In parrots, this natural healing agent is used to treat their skin problems. While some ointments may have toxic side effects after being used on our parrots, aloe is safe, natural and even hypoallergenic. Some evidence shows that it can even be effective if sprayed on some feather plucking parrots. This can be due to the soothing property in aloe gel that helps itchy skin, which may help prevent some parrots from plucking. Aloe Vera is also known to be used for digestive problems, and even to soothe the pains of arthritis.

Visit this website to read more about Aloe Vera: Parrot Pharmacy in a Leaf

You can also find more information on how Aloe Vera can help feather plucking parrots here: Feather Destruction


Amino Acids – contains 20 of the 22 amino acids that human bodies require, and it has 8 of the essential ones that the human body cannot create on its own. These 8 essential amino acids are Tryptophan, Isoleucine, Methionine, Leucine, Phenylalanine, Threonine, Lysine, and Valine.

Nutrients/Vitamins – A, B, C, E and Folic Acid. Aloe Vera is one of the very few plants that contain most of the B vitamins like B1, B2, B4, B6, and Vitamin B12.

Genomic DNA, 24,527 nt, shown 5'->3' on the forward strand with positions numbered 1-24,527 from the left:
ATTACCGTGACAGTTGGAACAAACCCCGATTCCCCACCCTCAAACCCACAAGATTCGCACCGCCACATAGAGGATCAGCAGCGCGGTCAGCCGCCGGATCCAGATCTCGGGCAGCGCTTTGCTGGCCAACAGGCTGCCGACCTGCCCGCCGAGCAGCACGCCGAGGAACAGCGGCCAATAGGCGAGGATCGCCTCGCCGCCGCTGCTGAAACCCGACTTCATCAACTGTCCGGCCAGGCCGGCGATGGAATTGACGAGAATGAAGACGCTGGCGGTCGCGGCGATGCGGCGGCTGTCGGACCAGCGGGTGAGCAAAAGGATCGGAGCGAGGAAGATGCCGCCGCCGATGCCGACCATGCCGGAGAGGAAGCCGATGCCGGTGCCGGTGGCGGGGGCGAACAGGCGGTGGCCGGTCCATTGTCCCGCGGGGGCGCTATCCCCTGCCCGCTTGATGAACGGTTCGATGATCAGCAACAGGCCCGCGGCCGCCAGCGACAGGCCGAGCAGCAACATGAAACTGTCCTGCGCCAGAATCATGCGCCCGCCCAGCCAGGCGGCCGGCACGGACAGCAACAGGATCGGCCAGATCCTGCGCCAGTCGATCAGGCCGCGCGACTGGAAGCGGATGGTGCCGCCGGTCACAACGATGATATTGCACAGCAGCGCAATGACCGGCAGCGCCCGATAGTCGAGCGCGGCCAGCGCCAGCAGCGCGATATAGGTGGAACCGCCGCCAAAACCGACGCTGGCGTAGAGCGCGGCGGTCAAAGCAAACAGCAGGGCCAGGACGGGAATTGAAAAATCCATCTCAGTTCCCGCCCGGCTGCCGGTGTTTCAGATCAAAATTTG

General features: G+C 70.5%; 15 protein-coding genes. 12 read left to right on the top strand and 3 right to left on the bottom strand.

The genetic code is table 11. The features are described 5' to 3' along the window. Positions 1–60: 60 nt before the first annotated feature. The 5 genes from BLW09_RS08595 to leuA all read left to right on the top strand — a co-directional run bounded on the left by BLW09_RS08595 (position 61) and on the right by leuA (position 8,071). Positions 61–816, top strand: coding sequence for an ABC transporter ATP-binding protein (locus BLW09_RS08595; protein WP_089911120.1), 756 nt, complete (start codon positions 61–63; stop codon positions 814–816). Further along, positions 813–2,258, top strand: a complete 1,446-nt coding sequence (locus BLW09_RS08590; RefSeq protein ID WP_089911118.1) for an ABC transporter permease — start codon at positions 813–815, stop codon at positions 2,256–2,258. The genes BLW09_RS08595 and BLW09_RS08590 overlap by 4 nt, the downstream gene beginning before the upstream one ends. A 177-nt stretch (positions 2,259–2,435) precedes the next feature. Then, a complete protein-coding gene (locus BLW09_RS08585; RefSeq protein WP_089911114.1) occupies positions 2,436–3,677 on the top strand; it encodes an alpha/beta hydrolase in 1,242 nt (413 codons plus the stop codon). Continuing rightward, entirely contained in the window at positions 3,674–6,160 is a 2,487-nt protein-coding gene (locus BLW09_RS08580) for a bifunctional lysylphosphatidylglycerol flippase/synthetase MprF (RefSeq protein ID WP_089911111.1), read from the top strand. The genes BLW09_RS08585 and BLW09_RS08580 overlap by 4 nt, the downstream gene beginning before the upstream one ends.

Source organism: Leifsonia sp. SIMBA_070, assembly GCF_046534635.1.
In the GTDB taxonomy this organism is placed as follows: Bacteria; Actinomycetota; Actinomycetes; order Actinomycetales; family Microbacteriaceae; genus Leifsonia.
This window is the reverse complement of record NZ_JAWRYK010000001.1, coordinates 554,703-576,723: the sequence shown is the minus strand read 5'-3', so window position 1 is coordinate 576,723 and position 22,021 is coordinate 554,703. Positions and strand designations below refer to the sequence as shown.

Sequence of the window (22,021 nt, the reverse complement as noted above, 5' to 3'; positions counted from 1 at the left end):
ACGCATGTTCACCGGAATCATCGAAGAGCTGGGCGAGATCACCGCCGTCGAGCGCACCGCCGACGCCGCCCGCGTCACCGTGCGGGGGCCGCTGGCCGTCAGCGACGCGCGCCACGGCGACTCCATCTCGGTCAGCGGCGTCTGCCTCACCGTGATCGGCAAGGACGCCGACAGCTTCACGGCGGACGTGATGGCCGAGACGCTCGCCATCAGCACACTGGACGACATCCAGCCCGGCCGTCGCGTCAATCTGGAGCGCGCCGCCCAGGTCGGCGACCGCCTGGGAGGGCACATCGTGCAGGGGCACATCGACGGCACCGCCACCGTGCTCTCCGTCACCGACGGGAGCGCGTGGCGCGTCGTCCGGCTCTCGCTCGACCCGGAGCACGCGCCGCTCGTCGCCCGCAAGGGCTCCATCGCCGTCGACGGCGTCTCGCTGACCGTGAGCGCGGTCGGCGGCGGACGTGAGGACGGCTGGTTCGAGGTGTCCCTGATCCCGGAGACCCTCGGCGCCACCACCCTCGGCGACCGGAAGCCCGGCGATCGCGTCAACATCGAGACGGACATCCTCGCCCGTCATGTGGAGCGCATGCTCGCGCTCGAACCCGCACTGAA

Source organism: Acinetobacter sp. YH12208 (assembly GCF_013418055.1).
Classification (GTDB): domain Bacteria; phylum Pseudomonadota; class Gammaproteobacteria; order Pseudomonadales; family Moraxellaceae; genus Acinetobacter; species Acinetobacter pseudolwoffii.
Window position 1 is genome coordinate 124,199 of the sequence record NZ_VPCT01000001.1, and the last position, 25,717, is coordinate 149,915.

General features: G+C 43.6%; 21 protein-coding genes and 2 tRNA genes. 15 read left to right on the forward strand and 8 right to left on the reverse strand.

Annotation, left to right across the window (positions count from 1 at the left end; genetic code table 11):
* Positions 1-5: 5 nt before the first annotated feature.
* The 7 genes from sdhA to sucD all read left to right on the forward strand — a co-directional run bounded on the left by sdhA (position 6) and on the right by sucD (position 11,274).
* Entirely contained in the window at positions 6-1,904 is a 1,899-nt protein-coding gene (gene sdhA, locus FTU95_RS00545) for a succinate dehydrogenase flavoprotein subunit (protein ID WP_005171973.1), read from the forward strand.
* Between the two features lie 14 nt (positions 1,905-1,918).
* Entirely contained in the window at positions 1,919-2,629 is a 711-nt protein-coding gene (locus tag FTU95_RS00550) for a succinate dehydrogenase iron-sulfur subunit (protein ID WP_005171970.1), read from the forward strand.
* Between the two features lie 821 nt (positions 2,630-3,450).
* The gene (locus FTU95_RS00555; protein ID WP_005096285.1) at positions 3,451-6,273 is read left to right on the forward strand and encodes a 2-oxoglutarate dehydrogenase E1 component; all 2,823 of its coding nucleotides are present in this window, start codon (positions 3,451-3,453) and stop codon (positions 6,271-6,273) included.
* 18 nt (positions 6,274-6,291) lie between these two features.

Minerals – Magnesium, manganese, zinc, phosphorous copper, chromium, calcium, sodium, potassium and iron.

Read more about the properties of Aloe Vera here: Aloe Vera Properties

Preparation Methods and Ways to Serve:

Aloe Vera works best when used fresh and from the plant. It needs to be used straight after harvesting as it can break down within 20 minutes. Aloe Vera Gel comes in convenient forms these days however, and can be bought in stores all over the world. If you don’t have your own Aloe Vera plant at home, you may want to buy a bottle of some to keep handy just in case. Make sure the gel is pure, with nothing added to it.

You can also make a solution of Aloe to put in a spray bottle for spraying on your birds. To do this, you just need to mix Aloe Vera juice and distilled water in a spray bottle. Four parts water to one part Aloe is a pretty good solution. Remember to find the purest possible juice when you go looking for it. This spray is also good for feather plucking birds because the taste of the Aloe and the dampness from being sprayed discourages them from plucking.

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Broccoli♥ ♥ ♥ ♥ – Has many great health benefits that exceed other vegetables.